Virgil urges Dante to explore the Earthly Paradise until he meets Beatrice. Before sending him off, Virgil blesses him with these words: ‘there I crown and miter you over yourself.’

Crowned and mitred one, the individual through which all future and all past exists as now.

The self-generating, self-evolving, self-existent, self-manifesting and self-born

© John Dunn.

From Rilke's Duino Elergies

Monday, 26 June 2017 at 21:05

Rainer Maria Rilke on Dr John Dunn. Lines from the Duino Elergies resonated with me, particularly after my recent readings of Fichte - 'everything here
 apparently needs us'

But because truly, being here is so much;

because everything here

apparently needs us, this fleeting world,

which in some strange way

keeps calling to us. Us, the most fleeting

of all.

Once for each thing. Just once; no more.

And we too,

just once. And never again. But to have been

this once, completely, even if only once:

to have been at one with the earth,

seems beyond undoing.

Posted by John Dunn.

Peak anti-Spinozism

Sunday, 30 April 2017 at 20:19

Spinoza on his head on Dr John Dunn.

Fichte represented a peak anti-Spinozism, a peak anti-feudalism, epitomising Renaissance concepts, i.e. nation state, anti-Jew, anti-oligarchy, anti-globalism.

Fichte turned Spinoza on his head

Fichte had turned the monist materialist Spinoza on his head in formulating his own idealist philosophy of the Absolute I.

Rather than continue his work, Schelling and Hegel reacted against it, seeking instead a path of mediation between Fichte’s Absolute I and a persistent and residual external reality.

Consciously Christian, Hegel believed that he had developed a supercessionary philosophy, one that took the philosophy of the Jew Spinoza as its starting point. Hegel formulated a secular New Testament to Spinoza’s secular Old.

In reality Hegel remained a monophysite, providing the self-sustaining motor of return to the Absolute that was lacking in Spinoza’s own philosophy. It only needed Marx to turn Hegel on his head, consciously in opposition to Fichte, to complete the return, setting Spinoza ‘right side up’ in the process. Above all, Marx was a Spinozist, rather than a Hegelian.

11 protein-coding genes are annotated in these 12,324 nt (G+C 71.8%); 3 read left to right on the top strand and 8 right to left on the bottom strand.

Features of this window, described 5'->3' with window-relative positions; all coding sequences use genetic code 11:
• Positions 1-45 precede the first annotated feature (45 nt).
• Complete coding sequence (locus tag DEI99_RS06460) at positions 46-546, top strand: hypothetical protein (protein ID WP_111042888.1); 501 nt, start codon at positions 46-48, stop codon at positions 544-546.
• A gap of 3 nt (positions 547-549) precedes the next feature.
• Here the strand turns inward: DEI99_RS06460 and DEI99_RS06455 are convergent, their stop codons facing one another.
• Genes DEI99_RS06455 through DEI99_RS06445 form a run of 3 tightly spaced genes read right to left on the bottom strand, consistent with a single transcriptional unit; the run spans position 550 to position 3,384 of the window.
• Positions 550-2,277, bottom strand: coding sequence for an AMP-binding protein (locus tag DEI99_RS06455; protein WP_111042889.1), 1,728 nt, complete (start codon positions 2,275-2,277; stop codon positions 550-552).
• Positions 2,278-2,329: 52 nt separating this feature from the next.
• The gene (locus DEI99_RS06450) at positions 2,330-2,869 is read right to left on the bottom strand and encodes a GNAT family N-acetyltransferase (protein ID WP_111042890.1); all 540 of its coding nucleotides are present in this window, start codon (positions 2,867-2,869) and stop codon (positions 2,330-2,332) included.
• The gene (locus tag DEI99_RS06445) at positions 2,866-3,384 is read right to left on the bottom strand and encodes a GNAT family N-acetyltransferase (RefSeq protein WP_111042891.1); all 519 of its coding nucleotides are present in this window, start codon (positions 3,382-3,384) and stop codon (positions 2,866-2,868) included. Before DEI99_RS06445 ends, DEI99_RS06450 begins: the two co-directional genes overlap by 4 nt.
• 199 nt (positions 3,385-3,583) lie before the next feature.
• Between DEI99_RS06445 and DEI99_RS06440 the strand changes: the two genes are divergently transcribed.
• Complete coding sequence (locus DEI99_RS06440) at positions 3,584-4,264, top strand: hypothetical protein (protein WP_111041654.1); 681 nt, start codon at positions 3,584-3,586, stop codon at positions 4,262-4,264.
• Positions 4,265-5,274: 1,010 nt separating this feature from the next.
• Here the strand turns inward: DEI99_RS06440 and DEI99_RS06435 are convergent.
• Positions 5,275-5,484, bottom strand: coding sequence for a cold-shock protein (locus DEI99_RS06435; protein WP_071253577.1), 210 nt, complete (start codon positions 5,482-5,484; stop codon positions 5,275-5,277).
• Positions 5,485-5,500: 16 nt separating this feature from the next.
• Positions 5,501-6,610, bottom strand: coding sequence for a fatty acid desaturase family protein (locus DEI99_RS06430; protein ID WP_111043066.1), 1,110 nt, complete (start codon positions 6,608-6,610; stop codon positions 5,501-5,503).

© John Dunn.

The myth of idealist succession

Sunday, 23 April 2017 at 21:53

Fichte, Schelling and Hegel on Dr John Dunn.

In philosophy, the myth of succession holds sway, with Schelling and Hegel presented as the heirs and successors of Fichte, rather than his opponents.

So what did Fichte represent? The assertion of the same individual will that had attained crown and mitre in Dante’s Divine Comedy; the will which thundered in the symphonies of Beethoven and the great romantic poets.

What did Schelling and Hegel represent? They were Monophysites. Influenced by Spinoza.

Fichte represented a peak. Schelling and Hegel represented a falling away.

Fichte defined what it is to be human; and that was in the human capacity for creation, in the image of God

© John Dunn.

Marx the Spinozist

Monday, 17 April 2017 at 20:37

Spinoza and Marx on Dr John Dunn.

Consciously Christian, Hegel believed that he had developed a supercessionary philosophy, one that took the philosophy of the Jew Spinoza as its starting point. In reality Hegel remained a monophysite and provided the motor of return to Spinoza’s Absolute. It only needed Marx to turn Hegel on his head, consciously in opposition to Fichte, to complete the return, setting Spinoza ‘right side up’ in the process. Above all, Marx was a Spinozist, rather than a Hegelian.

The shadow of the Hegelian dialectic may have remained as a materialist teleology in Marx’s work, as determinism, necessarianism and fatalism. However, its philosophy of progression masked the philosophy of return, which had existed from the start in the Lurianic Kabbalah of exile and return adopted by Spinoza.

© John Dunn.